The Wasted Years

posted Oct 27, 2009

The wasted years were filled with movies,
dreams about Venice, bread and raspberry jam.
A hundred books that drifted by
like laundry blown loose from the line,
their pages unmarked and remembered
only vaguely. I fell asleep reading. I listened
to Verdi and whole afternoons were gone.
I worked: boxing chocolate, sweeping floors,
asking would you like whipped cream on that?
There were dogs and cats: I looked
into their faces. I thought if I’d been a painter
I would have purpose now: I would paint
saints, I would paint insects, I would paint
the coffee shop filled with ghosts in the morning.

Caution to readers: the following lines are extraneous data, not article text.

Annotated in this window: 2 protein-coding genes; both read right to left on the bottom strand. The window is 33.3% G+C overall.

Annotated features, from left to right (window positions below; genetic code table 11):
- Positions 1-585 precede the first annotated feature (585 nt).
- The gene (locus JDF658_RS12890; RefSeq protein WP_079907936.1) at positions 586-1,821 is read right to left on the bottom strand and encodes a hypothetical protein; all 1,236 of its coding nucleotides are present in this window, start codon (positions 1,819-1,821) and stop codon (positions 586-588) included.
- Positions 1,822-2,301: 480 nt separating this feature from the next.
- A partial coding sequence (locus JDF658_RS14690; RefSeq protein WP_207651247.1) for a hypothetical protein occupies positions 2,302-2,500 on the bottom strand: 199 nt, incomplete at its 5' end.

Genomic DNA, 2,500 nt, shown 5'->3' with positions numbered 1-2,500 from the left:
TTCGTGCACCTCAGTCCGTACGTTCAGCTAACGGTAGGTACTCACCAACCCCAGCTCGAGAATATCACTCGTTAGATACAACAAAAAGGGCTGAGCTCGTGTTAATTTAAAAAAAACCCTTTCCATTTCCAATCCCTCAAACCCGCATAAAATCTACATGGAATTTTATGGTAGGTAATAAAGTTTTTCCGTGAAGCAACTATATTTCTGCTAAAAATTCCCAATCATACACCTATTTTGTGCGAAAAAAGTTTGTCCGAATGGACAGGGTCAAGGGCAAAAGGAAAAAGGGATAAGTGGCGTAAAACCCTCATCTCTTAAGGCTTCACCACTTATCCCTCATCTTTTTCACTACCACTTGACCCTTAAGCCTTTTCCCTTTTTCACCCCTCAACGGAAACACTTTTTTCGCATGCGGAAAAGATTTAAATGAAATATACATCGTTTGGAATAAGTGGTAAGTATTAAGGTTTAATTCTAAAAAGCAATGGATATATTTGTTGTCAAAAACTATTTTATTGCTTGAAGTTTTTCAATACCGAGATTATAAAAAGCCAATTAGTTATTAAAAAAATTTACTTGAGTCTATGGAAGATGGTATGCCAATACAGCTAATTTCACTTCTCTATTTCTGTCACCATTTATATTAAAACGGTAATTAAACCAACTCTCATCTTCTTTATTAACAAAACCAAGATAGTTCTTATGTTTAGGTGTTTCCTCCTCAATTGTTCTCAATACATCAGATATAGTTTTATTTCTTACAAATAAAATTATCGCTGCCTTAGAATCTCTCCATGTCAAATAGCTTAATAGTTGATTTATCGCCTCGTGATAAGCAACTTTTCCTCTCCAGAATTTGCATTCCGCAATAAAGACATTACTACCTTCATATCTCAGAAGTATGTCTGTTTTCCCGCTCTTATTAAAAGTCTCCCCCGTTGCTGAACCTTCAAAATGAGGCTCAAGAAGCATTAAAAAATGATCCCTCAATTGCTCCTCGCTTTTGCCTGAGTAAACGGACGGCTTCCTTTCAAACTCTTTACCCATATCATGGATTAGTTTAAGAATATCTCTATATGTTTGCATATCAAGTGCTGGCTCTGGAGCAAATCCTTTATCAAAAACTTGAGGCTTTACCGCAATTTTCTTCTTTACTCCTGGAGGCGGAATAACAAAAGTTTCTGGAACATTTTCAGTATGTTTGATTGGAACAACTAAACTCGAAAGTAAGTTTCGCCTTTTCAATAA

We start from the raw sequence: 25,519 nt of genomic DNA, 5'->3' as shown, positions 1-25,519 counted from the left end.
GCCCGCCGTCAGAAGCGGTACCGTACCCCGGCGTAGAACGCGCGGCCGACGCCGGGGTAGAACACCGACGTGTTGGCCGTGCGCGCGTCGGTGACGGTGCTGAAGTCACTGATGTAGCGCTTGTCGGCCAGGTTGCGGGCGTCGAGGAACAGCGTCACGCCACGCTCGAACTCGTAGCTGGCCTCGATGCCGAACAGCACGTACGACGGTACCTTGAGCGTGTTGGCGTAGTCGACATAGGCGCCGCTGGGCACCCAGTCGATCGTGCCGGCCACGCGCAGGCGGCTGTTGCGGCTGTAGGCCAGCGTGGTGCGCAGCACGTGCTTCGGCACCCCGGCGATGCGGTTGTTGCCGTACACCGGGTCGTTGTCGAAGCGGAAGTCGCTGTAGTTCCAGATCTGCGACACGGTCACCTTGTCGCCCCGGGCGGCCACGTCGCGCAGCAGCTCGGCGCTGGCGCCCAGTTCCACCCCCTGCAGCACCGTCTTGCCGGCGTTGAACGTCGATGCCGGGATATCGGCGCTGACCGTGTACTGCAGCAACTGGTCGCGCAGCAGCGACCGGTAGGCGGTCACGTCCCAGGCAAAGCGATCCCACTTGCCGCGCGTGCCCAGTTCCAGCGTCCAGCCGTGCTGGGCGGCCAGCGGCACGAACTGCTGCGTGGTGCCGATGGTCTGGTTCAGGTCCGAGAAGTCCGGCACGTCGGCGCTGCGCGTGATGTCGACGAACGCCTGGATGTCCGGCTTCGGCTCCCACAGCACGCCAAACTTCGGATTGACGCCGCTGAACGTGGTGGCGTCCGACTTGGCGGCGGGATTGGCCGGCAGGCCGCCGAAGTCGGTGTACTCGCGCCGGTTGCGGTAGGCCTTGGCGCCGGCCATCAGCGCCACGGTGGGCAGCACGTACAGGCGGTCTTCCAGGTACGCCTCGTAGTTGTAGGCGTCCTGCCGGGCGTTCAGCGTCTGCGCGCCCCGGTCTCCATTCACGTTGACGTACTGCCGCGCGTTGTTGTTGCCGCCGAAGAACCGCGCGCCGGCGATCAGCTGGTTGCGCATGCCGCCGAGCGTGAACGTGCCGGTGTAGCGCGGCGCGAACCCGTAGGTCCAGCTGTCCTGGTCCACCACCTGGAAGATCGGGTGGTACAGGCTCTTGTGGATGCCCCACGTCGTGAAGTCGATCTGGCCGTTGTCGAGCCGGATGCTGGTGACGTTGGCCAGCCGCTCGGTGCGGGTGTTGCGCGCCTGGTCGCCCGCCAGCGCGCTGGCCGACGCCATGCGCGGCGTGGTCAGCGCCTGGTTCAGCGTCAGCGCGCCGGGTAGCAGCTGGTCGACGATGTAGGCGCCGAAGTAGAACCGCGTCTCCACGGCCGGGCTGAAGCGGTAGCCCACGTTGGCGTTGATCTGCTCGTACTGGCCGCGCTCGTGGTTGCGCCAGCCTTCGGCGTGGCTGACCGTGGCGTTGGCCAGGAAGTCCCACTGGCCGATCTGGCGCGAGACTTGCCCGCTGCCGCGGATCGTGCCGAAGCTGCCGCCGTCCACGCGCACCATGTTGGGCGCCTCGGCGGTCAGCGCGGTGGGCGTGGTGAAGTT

I went to art supply stores and smelled
the charcoal, bought myself thick blank books
that were never filled. My shoes wore out
and I found another pair just the same. My recipe
for peace was a baked pear and my remedy
for sorrow was a smoke. My friends called
at regular intervals and we spoke about the past
as though it were a puzzle we’d yet to solve.
I lay in the sun and didn’t care what happened.
Birdsong poured like sticky liquid from the trees
and stuck one moment to the next, and I felt
my life adhere and slide like syrup as I fell asleep
under the thousand shades of green.

Karin Gottshall's first book, Crocus, won the Poets Out Loud Prize and was published by Fordham University Press in 2007. She has recent work in current or forthcoming issues of The Virginia Quarterly Review, The Gettysburg Review, and Harvard Review. She lives in Middlebury, Vermont, and has taught writing at Interlochen Arts Academy and Middlebury College.